- The pan-European Stoxx 600 pared earlier losses to close 0.4% higher provisionally.
- Global coronavirus developments and a fall in U.S. oil prices were in focus.
- The euro zone's trade surplus with the rest of the world grew to 23 billion euros.
European stocks closed slightly higher on Monday as global coronavirus developments and a fall in U.S. oil prices were in focus.
The pan-European Stoxx 600 pared earlier losses to close 0.4% higher provisionally, with sectors and major bourses mixed. Health care stocks saw the biggest gains, up 1.8%, while autos slipped 1%.
Monday's choppy trading session came as U.S. crude futures for May plunged more than 44% to around $8 a barrel. Traders continue to fret over a slump in oil demand due to the coronavirus pandemic, with one analyst describing the situation stateside to CNBC as "quite dire."
In the U.S., stock markets were mixed after falling sharply earlier in the session Monday, as oil and coronavirus developments weighed.
Covid-19 remain in focus with more than 2.4 million infected worldwide and 166,235 deaths globally, according to data compiled by Johns Hopkins University.
Meanwhile, economic data out of Europe on Monday showed that the euro zone's trade surplus with the rest of the world grew to 23 billion euros ($25.1 billion) in February, up from 18.5 billion euros a year before.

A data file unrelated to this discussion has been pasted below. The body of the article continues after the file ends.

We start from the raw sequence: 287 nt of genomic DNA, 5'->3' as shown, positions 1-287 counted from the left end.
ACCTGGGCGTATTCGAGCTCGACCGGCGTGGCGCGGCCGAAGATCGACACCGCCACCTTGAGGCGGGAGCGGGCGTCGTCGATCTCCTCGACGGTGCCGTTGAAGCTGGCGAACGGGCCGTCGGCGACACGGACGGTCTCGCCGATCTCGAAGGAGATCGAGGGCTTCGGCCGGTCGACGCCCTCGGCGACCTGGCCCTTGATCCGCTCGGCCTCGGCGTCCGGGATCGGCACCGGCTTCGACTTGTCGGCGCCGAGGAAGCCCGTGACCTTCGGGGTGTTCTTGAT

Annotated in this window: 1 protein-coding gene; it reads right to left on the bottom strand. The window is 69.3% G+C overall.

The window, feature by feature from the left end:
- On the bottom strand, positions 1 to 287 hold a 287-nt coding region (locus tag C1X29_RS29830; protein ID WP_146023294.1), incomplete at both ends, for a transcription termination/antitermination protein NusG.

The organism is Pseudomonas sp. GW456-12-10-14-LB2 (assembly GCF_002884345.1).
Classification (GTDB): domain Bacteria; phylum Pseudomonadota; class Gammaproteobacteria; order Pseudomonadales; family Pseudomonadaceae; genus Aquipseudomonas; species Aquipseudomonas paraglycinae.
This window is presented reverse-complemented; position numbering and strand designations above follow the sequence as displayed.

Separately, IHS Markit revealed Monday that a third of U.K. households had already suffered a drop in income because of the coronavirus crisis, with researchers recording the weakest income reading for Britain since the survey began in 2009.
It comes as the U.K.'s online furlough scheme went live, with the CEO of British tax authority HMRC telling the BBC 67,000 claims had been made in the first 30 minutes.
Looking at individual stocks, Italian hearing aid manufacturer Amplifon added almost 11% to lead the European benchmark, followed by Danish health care equipment manufacturer Ambu, which climbed almost 8%.
Philips was up more than 6% after the Dutch health technology company said it expected to return to growth in the second half of the year.
At the other end of the index, Norway's Mowi was among the worst performers after missing first-quarter earnings expectations and postponing its dividend. Shares slipped almost 7%.